In September of 2004, I accompanied my wife, Rachelle, on a business trip to Las Vegas, NV. While she was in class, I entertained myself by visiting a variety of places in the region. When her class was over we took a long weekend, and visited several National Parks in California, before returning to Las Vegas for our trip home.
The first day of her class I decided to get up in the wee hours of the morning to drive the few hours to Joshua Tree National Park in Southern California. Fortunately, I had the time change working in my favor, so I was getting up at the usual time I would have if I were back home and going to work.
Two distinct desert ecosystems, the Colorado and Mojave, meet within Joshua Tree’s boundaries. The Colorado is the lower and drier of the two. My first stop within the park was the Cholla Cactus Garden which is in the Colorado Desert portion of the park.
This is a close-up view of a cholla (pronounced choy-ya) cactus. The cholla has two nicknames. The soft appearance of the cholla’s spines gives it the first, “teddy bear”. But despite the nickname and appearance, the cholla’s barbs are actually quite sharp (or so I was told – I didn’t actually find out). This leads to its second nickname, “jumping cholla”. When something brushes against the cholla, the spine’s microscopic barbs will penetrate deep into it, and the joint will break free from the rest of the plant, which allows it to “jump” to a new location.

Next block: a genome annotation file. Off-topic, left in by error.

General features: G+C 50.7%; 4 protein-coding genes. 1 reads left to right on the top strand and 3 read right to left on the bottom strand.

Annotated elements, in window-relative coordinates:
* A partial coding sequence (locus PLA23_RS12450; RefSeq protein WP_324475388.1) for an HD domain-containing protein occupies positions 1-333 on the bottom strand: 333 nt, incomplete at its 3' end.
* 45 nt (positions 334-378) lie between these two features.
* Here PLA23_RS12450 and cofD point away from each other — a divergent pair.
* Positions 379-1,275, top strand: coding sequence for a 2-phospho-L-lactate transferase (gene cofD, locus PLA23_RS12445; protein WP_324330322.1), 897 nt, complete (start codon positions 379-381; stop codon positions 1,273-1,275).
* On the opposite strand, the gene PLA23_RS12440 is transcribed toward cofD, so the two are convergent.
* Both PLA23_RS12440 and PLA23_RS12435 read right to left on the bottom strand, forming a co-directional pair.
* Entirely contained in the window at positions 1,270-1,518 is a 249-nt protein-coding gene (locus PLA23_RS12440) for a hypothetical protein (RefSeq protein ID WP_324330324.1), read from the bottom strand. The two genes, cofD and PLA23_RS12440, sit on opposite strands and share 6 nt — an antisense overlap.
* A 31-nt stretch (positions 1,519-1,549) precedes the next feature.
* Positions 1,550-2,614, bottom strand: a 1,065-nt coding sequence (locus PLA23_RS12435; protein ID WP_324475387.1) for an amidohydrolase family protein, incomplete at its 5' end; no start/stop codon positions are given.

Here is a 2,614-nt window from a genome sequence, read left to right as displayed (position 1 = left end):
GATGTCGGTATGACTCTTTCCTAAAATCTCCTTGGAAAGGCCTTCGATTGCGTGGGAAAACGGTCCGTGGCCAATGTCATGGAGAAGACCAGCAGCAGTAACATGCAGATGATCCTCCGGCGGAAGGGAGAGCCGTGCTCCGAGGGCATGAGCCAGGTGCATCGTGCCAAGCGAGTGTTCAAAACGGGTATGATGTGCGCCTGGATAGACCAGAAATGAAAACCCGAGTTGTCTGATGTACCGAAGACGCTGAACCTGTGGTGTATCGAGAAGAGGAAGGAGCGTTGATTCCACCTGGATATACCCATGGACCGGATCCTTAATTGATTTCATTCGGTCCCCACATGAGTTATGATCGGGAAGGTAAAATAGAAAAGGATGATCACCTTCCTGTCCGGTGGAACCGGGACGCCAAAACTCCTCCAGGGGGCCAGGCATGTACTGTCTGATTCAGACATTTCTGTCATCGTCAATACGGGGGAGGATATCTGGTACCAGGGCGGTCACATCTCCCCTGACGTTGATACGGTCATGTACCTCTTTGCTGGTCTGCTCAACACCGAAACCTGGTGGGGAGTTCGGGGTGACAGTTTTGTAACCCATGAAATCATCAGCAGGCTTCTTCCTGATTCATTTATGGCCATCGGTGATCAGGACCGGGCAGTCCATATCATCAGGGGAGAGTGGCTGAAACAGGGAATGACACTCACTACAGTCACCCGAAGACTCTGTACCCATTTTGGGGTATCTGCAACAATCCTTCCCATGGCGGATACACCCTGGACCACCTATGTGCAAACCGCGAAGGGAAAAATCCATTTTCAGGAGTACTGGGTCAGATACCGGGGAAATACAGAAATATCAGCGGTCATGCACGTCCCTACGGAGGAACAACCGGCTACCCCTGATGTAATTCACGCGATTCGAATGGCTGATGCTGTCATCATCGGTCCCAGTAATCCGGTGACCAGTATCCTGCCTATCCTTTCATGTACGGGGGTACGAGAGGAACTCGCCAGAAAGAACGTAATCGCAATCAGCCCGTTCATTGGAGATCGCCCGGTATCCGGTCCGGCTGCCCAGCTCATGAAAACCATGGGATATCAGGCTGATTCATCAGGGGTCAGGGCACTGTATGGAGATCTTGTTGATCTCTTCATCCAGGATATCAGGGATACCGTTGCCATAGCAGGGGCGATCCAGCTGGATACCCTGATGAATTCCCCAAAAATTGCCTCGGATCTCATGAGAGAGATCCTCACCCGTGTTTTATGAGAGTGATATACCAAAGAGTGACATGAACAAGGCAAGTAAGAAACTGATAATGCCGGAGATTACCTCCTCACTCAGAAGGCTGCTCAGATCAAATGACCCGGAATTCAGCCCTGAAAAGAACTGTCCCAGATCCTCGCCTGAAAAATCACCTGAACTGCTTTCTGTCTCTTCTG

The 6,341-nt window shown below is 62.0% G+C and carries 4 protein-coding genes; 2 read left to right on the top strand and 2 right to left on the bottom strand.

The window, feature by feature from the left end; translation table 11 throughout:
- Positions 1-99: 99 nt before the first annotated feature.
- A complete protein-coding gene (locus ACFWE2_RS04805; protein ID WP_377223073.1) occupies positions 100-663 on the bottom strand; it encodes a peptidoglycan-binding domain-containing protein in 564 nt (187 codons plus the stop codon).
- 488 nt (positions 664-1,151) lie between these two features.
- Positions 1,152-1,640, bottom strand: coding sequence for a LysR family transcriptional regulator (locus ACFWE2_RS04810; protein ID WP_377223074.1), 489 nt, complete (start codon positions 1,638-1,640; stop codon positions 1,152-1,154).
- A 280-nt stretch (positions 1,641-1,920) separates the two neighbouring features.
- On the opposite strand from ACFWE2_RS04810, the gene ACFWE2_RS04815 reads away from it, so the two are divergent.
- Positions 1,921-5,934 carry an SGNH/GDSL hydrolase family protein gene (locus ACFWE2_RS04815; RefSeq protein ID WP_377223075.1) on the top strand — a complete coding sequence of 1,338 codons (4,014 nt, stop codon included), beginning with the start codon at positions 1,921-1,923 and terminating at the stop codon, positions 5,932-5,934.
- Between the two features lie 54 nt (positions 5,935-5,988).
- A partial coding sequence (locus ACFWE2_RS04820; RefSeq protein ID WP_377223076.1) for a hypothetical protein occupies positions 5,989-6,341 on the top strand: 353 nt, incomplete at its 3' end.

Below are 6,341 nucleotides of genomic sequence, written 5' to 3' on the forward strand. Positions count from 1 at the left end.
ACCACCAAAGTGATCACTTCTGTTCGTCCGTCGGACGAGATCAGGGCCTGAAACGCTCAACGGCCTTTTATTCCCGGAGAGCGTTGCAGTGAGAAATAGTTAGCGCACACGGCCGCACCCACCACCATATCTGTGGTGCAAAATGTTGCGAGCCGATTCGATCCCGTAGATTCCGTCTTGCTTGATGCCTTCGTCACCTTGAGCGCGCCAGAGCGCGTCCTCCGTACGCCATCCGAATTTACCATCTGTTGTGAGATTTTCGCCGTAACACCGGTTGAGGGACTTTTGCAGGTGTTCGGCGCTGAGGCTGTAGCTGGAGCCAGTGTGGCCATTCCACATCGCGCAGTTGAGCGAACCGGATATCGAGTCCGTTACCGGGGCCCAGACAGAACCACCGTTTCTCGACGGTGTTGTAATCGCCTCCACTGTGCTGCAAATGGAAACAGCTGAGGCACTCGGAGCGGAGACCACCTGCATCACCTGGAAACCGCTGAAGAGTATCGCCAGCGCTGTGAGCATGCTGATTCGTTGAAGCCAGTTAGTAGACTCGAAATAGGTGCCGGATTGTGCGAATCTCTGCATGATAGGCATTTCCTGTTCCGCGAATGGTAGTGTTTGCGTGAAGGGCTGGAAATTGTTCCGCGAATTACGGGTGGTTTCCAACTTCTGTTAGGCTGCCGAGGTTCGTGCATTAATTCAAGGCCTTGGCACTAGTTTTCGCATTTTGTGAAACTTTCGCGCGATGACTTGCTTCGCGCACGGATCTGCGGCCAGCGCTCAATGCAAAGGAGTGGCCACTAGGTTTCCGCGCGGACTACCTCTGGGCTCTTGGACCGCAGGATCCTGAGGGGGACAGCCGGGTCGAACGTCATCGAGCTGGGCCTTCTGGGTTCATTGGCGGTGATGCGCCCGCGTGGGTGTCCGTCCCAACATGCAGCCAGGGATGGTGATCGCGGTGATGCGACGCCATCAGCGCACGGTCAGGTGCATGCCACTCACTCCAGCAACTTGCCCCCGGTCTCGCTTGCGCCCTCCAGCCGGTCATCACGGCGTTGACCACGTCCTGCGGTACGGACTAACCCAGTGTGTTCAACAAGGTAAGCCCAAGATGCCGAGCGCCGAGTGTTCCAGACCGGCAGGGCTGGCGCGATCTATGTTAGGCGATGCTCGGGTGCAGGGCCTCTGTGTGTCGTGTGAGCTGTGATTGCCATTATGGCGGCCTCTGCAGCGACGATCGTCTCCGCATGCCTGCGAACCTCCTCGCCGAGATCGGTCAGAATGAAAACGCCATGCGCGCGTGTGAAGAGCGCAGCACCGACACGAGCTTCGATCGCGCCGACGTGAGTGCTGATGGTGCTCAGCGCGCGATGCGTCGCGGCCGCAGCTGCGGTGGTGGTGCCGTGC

Next, I stopped at the White Tank Campground, which features the Arch Rock Nature Trail.
I left the White Tank Campground, and continued on in search of Joshua trees.
I had only expected them to be five or six feet tall, and to be sparsely spread about the landscape. Imagine my surprise when I discovered this one which towered over me. And they were growing close together, like an orchard of Joshua trees had been intentionally planted.
I was able to drive right up next to it, so I suspect, unfortunately, that this animal has been fed by other visitors driving by.
My last stop before leaving the park was a short hike out to Barker Dam. The dam was built around the turn of the 20th century to provide water for cattle. It has been left intact as a watering hole for wildlife.
And the picture below is a photograph of the dam from the back side.
By this time it was already mid-afternoon, and I had to leave in order to make it back to Las Vegas in time for dinner with Rachelle. There was a lot of the park I wasn’t able to see, so it just gives me an excuse to return in the future.